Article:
- 7. Robinson HL, Hunt LA, Webster RG (1993) Protection against a lethal influenza virus challenge by immunization with a haemagglutinin-expressing plasmid DNA. Vaccine 11: 957–960.
- 8. Fynan EF, Webster RG, Fuller DH, Haynes JR, Santoro JC, et al. (1993) DNA vaccines: protective immunizations by parenteral, mucosal, and gene-gun inoculations. Proc Natl Acad Sci U S A 90: 11478–11482.
- 9. Gao W, Soloff AC, Lu X, Montecalvo A, Nguyen DC, et al. (2006) Protection of mice and poultry from lethal H5N1 avian influenza virus through adenovirus-based immunization. J Virol 80: 1959–1964.
- 10. Toro H, Tang DC, Suarez DL, Sylte MJ, Pfeiffer J, et al. (2007) Protective avian influenza in ovo vaccination with non-replicating human adenovirus vector. Vaccine 25: 2886–2891.
- 11. Singh N, Pandey A, Jayashankar L, Mittal SK (2008) Bovine adenoviral vector-based H5N1 influenza vaccine overcomes exceptionally high levels of pre-existing immunity against human adenovirus. Mol Ther 16: 965–971.
- 12. Taylor J, Weinberg R, Kawaoka Y, Webster RG, Paoletti E (1988) Protective immunity against avian influenza induced by a fowlpox virus recombinant. Vaccine 6: 504–508.
- 13. Beard CW, Schnitzlein WM, Tripathy DN (1991) Protection of chickens against highly pathogenic avian influenza virus (H5N2) by recombinant fowlpox viruses. Avian Dis 35: 356–359.
- 14. Swayne DE, Garcia M, Beck JR, Kinney N, Suarez DL (2000) Protection against diverse highly pathogenic H5 avian influenza viruses in chickens immunized with a recombinant fowlpox vaccine containing an H5 avian influenza hemagglutinin gene insert. Vaccine 18: 1088–1095.
- 15. Webster RG, Kawaoka Y, Taylor J, Weinberg R, Paoletti E (1991) Efficacy of nucleoprotein and haemagglutinin antigens expressed in fowlpox virus as vaccine for influenza in chickens. Vaccine 9: 303–308.
- 16. Crawford J, Wilkinson B, Vosnesensky A, Smith G, Garcia M, et al. (1999) Baculovirus-derived hemagglutinin vaccines protect against lethal influenza infections by avian H5 and H7 subtypes. Vaccine 17: 2265–2274.
- 17. Yang DG, Chung YC, Lai YK, Lai CW, Liu HJ, et al. (2007) Avian influenza virus hemagglutinin display on baculovirus envelope: cytoplasmic domain affects virus properties and vaccine potential. Mol Ther 15: 989–996.
- 18. Galarza JM, Latham T, Cupo A (2005) Virus-like particle (VLP) vaccine conferred complete protection against a lethal influenza virus challenge. Viral Immunol 18: 244–251.
- 19. Luschow D, Werner O, Mettenleiter TC, Fuchs W (2001) Protection of chickens from lethal avian influenza A virus infection by live-virus vaccination with infectious laryngotracheitis virus recombinants expressing the hemagglutinin (H5) gene. Vaccine 19: 4249–4259.
- 20. Veits J, Luschow D, Kindermann K, Werner O, Teifke JP, et al. (2003) Deletion of the non-essential UL0 gene of infectious laryngotracheitis (ILT) virus leads to attenuation in chickens, and UL0 mutants expressing influenza virus haemagglutinin (H7) protect against ILT and fowl plague. J Gen Virol 84: 3343–3352.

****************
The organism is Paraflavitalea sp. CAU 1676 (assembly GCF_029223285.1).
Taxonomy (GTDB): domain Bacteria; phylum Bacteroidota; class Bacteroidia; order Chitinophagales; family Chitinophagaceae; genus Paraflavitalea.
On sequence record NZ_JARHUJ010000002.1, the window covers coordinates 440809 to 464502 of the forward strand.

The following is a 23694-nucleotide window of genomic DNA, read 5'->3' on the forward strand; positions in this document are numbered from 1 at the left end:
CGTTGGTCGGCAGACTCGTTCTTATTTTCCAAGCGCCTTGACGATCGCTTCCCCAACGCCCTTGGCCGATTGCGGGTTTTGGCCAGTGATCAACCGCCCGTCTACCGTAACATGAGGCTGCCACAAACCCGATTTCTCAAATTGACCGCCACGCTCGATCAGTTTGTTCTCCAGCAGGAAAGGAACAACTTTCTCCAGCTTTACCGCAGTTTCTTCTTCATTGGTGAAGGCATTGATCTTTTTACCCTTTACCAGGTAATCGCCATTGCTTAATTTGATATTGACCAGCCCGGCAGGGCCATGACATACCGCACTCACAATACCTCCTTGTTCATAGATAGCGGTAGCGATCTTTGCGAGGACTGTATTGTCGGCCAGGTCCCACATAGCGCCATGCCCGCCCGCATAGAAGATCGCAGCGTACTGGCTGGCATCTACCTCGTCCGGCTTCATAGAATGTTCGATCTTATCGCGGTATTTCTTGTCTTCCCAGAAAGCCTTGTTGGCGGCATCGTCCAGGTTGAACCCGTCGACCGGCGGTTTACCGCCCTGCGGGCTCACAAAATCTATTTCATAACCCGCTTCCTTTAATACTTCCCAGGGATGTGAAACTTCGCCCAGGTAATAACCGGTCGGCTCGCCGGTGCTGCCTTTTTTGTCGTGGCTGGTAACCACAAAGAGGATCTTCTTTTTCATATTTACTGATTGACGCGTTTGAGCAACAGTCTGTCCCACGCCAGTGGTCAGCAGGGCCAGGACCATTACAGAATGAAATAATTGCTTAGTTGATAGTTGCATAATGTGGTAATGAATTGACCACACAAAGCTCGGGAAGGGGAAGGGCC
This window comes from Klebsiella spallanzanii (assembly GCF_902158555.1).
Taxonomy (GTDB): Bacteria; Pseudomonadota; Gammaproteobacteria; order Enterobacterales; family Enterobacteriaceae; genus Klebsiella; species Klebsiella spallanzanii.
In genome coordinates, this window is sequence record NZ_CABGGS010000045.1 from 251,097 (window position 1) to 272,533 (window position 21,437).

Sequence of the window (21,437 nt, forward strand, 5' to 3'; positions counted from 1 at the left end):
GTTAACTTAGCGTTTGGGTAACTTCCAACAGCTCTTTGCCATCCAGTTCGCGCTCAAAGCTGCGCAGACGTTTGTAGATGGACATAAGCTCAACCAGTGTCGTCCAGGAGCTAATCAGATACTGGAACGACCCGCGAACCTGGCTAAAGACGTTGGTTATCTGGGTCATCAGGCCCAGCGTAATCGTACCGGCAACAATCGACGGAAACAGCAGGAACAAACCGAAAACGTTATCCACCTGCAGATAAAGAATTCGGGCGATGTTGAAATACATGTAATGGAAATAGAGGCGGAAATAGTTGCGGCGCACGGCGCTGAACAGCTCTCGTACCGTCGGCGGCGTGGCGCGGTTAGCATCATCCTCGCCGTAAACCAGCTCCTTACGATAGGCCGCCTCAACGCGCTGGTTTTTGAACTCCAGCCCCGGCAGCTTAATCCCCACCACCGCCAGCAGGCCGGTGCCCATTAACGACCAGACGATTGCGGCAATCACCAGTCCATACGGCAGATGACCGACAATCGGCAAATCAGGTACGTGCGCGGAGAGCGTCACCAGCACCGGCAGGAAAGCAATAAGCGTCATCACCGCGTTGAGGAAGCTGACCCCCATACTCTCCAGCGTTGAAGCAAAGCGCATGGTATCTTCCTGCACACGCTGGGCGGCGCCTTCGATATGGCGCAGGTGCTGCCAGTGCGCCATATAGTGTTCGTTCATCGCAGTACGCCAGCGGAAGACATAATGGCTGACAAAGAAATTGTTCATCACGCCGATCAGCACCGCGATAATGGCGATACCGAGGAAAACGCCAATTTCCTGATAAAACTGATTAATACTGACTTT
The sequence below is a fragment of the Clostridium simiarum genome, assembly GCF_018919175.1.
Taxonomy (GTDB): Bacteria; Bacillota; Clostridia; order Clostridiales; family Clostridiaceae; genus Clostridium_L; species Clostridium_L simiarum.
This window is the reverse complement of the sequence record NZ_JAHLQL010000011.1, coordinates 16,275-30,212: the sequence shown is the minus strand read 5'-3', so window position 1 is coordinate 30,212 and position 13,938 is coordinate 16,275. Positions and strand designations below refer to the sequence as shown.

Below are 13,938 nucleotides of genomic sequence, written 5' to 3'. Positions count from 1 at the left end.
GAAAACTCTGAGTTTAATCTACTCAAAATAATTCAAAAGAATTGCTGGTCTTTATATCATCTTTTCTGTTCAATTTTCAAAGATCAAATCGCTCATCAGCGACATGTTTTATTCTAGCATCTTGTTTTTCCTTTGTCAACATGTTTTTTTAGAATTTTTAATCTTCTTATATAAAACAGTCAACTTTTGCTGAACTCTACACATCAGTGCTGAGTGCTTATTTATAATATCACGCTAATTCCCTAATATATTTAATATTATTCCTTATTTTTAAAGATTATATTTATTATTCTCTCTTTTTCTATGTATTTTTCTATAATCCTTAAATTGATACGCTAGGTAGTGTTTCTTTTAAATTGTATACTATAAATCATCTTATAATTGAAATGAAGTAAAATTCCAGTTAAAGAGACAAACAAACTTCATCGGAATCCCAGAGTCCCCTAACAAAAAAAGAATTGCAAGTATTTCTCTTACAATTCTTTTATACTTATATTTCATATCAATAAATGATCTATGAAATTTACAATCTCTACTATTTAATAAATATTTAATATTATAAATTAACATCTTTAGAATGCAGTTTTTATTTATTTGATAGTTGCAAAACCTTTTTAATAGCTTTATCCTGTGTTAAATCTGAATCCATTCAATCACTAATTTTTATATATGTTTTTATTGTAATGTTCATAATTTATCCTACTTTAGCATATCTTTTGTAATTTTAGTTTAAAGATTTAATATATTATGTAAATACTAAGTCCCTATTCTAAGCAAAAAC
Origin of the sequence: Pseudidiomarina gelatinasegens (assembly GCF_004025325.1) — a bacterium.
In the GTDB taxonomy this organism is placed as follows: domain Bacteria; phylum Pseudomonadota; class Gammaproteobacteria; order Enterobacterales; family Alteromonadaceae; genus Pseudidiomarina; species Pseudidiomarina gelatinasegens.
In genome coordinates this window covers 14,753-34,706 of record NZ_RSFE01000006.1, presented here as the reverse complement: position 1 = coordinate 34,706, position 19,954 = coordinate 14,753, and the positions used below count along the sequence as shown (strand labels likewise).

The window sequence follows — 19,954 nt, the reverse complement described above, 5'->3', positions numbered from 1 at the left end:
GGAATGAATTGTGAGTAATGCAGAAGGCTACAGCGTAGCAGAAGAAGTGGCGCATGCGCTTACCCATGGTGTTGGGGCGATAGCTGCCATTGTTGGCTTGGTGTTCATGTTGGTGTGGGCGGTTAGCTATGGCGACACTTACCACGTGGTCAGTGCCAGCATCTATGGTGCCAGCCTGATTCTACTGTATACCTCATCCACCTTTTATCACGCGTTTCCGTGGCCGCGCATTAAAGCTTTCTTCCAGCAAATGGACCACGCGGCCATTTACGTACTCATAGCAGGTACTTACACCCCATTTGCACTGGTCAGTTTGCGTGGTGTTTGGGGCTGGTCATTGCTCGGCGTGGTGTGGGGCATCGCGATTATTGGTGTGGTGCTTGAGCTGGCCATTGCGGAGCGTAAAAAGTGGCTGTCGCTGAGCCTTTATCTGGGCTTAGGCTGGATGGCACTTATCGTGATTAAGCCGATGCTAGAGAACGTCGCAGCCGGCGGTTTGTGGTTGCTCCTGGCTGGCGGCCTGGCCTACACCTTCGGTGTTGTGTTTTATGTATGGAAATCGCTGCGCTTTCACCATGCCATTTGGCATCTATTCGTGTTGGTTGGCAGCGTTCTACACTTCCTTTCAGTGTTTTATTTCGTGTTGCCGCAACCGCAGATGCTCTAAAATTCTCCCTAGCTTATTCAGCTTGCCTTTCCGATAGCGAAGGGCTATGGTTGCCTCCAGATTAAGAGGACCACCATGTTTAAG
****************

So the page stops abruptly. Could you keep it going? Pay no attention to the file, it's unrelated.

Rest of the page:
- 21. Ge J, Deng G, Wen Z, Tian G, Wang Y, et al. (2007) Newcastle disease virus-based live attenuated vaccine completely protects chickens and mice from lethal challenge of homologous and heterologous H5N1 avian influenza viruses. J Virol 81: 150–158.
- 22. Park MS, Steel J, Garcia-Sastre A, Swayne D, Palese P (2006) Engineered viral vaccine constructs with dual specificity: avian influenza and Newcastle disease. Proc Natl Acad Sci U S A 103: 8203–8208.
- 23. Veits J, Wiesner D, Fuchs W, Hoffmann B, Granzow H, et al. (2006) Newcastle disease virus expressing H5 hemagglutinin gene protects chickens against Newcastle disease and avian influenza. Proc Natl Acad Sci U S A 103: 8197–8202.
- 24. DiNapoli JM, Yang L, Suguitan A Jr, Elankumaran S, Dorward DW, et al. (2007) Immunization of primates with a Newcastle disease virus-vectored vaccine via the respiratory tract induces a high titer of serum neutralizing antibodies against highly pathogenic avian influenza virus. J Virol 81: 11560–11568.
- 25. Krishnamurthy S, Huang Z, Samal SK (2000) Recovery of a virulent strain of newcastle disease virus from cloned cDNA: expression of a foreign gene results in growth retardation and attenuation. Virology 278: 168–182.
- 26. Nakaya T, Cros J, Park MS, Nakaya Y, Zheng H, et al. (2001) Recombinant Newcastle disease virus as a vaccine vector. J Virol 75: 11868–11873.
- 27. Huang Z, Elankumaran S, Panda A, Samal SK (2003) Recombinant Newcastle disease virus as a vaccine vector. Poult Sci 82: 899–906.
- 28. Huang Z, Elankumaran S, Yunus AS, Samal SK (2004) A recombinant Newcastle disease virus (NDV) expressing VP2 protein of infectious bursal disease virus (IBDV) protects against NDV and IBDV. J Virol 78: 10054–10063.
- 29. DiNapoli JM, Kotelkin A, Yang L, Elankumaran S, Murphy BR, et al. (2007) Newcastle disease virus, a host range-restricted virus, as a vaccine vector for intranasal immunization against emerging pathogens. Proc Natl Acad Sci U S A 104: 9788–9793.
- 30. Govorkova EA, Rehg JE, Krauss S, Yen HL, Guan Y, et al. (2005) Lethality to ferrets of H5N1 influenza viruses isolated from humans and poultry in 2004. J Virol 79: 2191–2198.
- 31. Rout SN, Samal SK (2008) The large polymerase protein is associated with the virulence of Newcastle disease virus. J Virol 82: 7828–7836.
- 32. OIE (2004) Manual of Diagnostic Tests and Vaccines for Terrestrial Animals; NEWCASTLE DISEASE. CHAPTER 2.1.15, http://www.oie.int/eng/OIE/organisation/en_LR.htm.
- 33. Steel J, Lowen AC, Pena L, Angel M, Solorzano A, et al. (2009) Live attenuated influenza viruses containing NS1 truncations as vaccine candidates against H5N1 highly pathogenic avian influenza. J Virol 83: 1742–1753.
- 34. Huang Z, Krishnamurthy S, Panda A, Samal SK (2001) High-level expression of a foreign gene from the most 3′-proximal locus of a recombinant Newcastle disease virus. J Gen Virol 82: 1729–1736.
- 35. Kolakofsky D, Pelet T, Garcin D, Hausmann S, Curran J, et al. (1998) Paramyxovirus RNA synthesis and the requirement for hexamer genome length: the rule of six revisited. J Virol 72: 891–899.
- 36. Hierholzer JC, Killington RA (1996) Virus isolation and quantitation. In: Mahy BW, Kangro HI, editors. London, United Kingdom: Virology methods manual Academic Press. pp. 25–46.